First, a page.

As Kiwi troops prepare to leave Afghanistan, military top-brass have said the country's commitment to the war-torn nation has helped thaw relations with the United States.
The majority of New Zealand's 213-strong Provincial Reconstruction Team are set to leave Bamiyan province next month.
Twenty-seventy troops will remain - including three members of the crack SAS unit - for up to another 12 months.
Just weeks before the withdrawal, a document released by Parliament's Foreign Affairs, Defence and Trade Committee has highlighted how our efforts in Afghanistan had helped thaw American frustrations towards New Zealand.
For years, New Zealand's anti-nuclear policies had meant our defence forces were not invited to US-run training drills which our Australian counterparts were.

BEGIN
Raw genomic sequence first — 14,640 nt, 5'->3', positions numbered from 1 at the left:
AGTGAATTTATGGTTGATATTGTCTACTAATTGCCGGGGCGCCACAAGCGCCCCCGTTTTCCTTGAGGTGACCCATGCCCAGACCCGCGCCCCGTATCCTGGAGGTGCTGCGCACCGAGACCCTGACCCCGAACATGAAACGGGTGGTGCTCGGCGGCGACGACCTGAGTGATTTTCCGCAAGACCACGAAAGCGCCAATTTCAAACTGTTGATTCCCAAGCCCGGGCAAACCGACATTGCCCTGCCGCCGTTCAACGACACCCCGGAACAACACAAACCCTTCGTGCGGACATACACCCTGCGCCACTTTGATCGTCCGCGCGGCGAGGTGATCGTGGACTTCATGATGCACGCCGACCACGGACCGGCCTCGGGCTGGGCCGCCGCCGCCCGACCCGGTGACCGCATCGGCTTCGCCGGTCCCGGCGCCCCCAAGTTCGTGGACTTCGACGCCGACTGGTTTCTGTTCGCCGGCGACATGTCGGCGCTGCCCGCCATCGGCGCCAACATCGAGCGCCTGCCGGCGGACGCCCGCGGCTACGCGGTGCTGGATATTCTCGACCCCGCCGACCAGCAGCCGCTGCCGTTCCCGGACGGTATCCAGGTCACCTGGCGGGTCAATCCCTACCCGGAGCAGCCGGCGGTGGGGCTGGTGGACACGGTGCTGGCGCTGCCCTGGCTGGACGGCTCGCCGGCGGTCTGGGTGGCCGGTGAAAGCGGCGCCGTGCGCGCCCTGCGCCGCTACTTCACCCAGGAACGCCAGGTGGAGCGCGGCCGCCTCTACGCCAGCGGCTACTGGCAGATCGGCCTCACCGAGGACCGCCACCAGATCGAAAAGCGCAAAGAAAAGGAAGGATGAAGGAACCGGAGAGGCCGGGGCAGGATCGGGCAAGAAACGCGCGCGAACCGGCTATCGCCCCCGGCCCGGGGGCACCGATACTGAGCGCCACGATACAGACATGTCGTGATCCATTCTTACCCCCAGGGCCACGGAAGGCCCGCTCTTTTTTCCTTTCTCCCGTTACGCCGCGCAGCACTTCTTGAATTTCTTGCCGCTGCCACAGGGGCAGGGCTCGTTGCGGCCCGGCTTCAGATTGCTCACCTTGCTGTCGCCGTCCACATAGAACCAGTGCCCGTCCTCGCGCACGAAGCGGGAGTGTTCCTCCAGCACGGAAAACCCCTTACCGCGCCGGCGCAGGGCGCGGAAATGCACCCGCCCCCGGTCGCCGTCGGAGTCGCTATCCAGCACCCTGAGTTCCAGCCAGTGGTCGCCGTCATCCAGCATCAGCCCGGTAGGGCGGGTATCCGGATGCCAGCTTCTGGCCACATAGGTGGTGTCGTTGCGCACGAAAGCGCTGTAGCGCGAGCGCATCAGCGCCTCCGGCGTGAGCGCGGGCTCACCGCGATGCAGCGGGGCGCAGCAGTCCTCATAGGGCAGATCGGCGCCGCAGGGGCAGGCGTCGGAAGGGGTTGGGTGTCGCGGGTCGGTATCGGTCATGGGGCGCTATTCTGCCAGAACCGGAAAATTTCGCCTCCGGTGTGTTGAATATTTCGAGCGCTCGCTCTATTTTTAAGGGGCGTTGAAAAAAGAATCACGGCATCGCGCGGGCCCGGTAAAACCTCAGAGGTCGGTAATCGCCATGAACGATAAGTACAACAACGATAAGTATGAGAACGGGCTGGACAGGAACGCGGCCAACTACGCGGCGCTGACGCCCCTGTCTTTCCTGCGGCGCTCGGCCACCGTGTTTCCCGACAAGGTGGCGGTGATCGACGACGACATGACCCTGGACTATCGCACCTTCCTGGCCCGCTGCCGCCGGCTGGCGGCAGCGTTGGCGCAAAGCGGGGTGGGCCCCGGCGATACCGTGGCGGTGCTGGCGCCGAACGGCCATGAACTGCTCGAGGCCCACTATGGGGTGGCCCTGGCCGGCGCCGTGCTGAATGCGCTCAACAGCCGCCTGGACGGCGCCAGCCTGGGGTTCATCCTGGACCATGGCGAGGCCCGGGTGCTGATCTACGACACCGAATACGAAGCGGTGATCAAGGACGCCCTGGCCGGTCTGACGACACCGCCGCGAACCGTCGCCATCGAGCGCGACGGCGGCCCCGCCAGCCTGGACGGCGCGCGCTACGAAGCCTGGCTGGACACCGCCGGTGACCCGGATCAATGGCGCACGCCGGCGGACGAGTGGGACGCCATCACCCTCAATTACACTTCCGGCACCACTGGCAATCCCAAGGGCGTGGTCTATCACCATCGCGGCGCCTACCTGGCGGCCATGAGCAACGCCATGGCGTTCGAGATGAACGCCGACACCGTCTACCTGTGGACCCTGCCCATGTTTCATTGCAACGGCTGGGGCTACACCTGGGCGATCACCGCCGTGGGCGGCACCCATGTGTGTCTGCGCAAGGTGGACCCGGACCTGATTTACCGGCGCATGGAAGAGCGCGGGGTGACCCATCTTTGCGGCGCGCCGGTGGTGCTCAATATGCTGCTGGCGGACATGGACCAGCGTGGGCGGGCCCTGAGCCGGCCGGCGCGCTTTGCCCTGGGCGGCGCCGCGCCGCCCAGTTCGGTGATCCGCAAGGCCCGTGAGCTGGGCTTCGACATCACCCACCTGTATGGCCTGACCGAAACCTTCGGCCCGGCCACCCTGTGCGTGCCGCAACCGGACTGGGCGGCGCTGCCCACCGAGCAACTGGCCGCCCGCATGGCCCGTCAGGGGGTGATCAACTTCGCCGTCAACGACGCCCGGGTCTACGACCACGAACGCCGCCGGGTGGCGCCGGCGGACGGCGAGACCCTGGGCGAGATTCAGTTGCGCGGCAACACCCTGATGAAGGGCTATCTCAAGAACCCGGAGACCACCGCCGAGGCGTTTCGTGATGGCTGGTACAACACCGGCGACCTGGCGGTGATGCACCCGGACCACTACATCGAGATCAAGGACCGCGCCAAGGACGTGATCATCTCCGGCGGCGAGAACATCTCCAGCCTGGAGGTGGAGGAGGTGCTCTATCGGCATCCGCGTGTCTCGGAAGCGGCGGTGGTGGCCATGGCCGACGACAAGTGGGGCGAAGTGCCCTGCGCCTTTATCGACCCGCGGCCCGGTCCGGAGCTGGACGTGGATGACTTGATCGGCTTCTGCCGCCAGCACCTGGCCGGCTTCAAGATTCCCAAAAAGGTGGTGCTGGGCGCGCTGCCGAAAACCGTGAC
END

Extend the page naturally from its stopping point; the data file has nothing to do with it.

But that had changed following New Zealand's commitment to the American-led war on terror in Afghanistan.
"Officials said that the relationship has improved as the United States favourably viewed New Zealand involvement in Afghanistan, considering the size of New Zealand," the committee document stated.
The committee's document confirmed that as the PRT prepares to leave Afghanistan, patrols of the dangerous northeastern area of Bamiyan province were no longer being completed.
That decision had been made after the failure to secure vehicles for our troops which would offer the best protection against IED blasts.
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